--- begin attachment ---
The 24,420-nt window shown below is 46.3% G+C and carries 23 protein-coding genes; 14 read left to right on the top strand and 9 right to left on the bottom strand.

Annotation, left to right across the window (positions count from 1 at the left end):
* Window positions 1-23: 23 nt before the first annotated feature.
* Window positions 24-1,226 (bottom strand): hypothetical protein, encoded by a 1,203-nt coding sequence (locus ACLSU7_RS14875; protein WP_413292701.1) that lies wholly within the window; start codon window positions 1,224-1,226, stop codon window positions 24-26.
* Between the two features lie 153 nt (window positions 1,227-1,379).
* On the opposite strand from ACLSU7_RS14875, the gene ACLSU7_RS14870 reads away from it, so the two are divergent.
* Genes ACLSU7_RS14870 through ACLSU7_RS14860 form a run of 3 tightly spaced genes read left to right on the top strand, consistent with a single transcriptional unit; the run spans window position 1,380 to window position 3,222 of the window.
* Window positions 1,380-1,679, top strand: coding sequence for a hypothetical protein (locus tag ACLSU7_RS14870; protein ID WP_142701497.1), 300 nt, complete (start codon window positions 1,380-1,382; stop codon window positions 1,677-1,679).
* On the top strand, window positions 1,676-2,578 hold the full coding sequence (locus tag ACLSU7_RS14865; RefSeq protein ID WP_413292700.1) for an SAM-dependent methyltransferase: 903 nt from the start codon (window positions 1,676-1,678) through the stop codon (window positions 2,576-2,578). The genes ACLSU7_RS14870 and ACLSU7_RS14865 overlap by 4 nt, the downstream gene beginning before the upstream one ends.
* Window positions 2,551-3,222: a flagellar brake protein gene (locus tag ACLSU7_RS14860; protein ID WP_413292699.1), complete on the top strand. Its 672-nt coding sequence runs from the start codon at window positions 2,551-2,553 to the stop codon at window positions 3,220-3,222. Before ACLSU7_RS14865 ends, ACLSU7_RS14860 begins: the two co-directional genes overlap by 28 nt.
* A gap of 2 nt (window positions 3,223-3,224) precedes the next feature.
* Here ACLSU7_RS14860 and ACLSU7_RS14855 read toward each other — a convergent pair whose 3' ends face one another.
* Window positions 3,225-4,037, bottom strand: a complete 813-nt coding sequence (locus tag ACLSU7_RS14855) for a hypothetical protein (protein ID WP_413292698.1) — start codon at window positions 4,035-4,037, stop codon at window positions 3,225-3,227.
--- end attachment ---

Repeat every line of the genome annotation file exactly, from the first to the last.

The 24,420-nt window shown below is 46.3% G+C and carries 23 protein-coding genes; 14 read left to right on the top strand and 9 right to left on the bottom strand.

Annotation, left to right across the window (positions count from 1 at the left end):
* Window positions 1-23: 23 nt before the first annotated feature.
* Window positions 24-1,226 (bottom strand): hypothetical protein, encoded by a 1,203-nt coding sequence (locus ACLSU7_RS14875; protein WP_413292701.1) that lies wholly within the window; start codon window positions 1,224-1,226, stop codon window positions 24-26.
* Between the two features lie 153 nt (window positions 1,227-1,379).
* On the opposite strand from ACLSU7_RS14875, the gene ACLSU7_RS14870 reads away from it, so the two are divergent.
* Genes ACLSU7_RS14870 through ACLSU7_RS14860 form a run of 3 tightly spaced genes read left to right on the top strand, consistent with a single transcriptional unit; the run spans window position 1,380 to window position 3,222 of the window.
* Window positions 1,380-1,679, top strand: coding sequence for a hypothetical protein (locus tag ACLSU7_RS14870; protein ID WP_142701497.1), 300 nt, complete (start codon window positions 1,380-1,382; stop codon window positions 1,677-1,679).
* On the top strand, window positions 1,676-2,578 hold the full coding sequence (locus tag ACLSU7_RS14865; RefSeq protein ID WP_413292700.1) for an SAM-dependent methyltransferase: 903 nt from the start codon (window positions 1,676-1,678) through the stop codon (window positions 2,576-2,578). The genes ACLSU7_RS14870 and ACLSU7_RS14865 overlap by 4 nt, the downstream gene beginning before the upstream one ends.
* Window positions 2,551-3,222: a flagellar brake protein gene (locus tag ACLSU7_RS14860; protein ID WP_413292699.1), complete on the top strand. Its 672-nt coding sequence runs from the start codon at window positions 2,551-2,553 to the stop codon at window positions 3,220-3,222. Before ACLSU7_RS14865 ends, ACLSU7_RS14860 begins: the two co-directional genes overlap by 28 nt.
* A gap of 2 nt (window positions 3,223-3,224) precedes the next feature.
* Here ACLSU7_RS14860 and ACLSU7_RS14855 read toward each other — a convergent pair whose 3' ends face one another.
* Window positions 3,225-4,037, bottom strand: a complete 813-nt coding sequence (locus tag ACLSU7_RS14855) for a hypothetical protein (protein ID WP_413292698.1) — start codon at window positions 4,035-4,037, stop codon at window positions 3,225-3,227.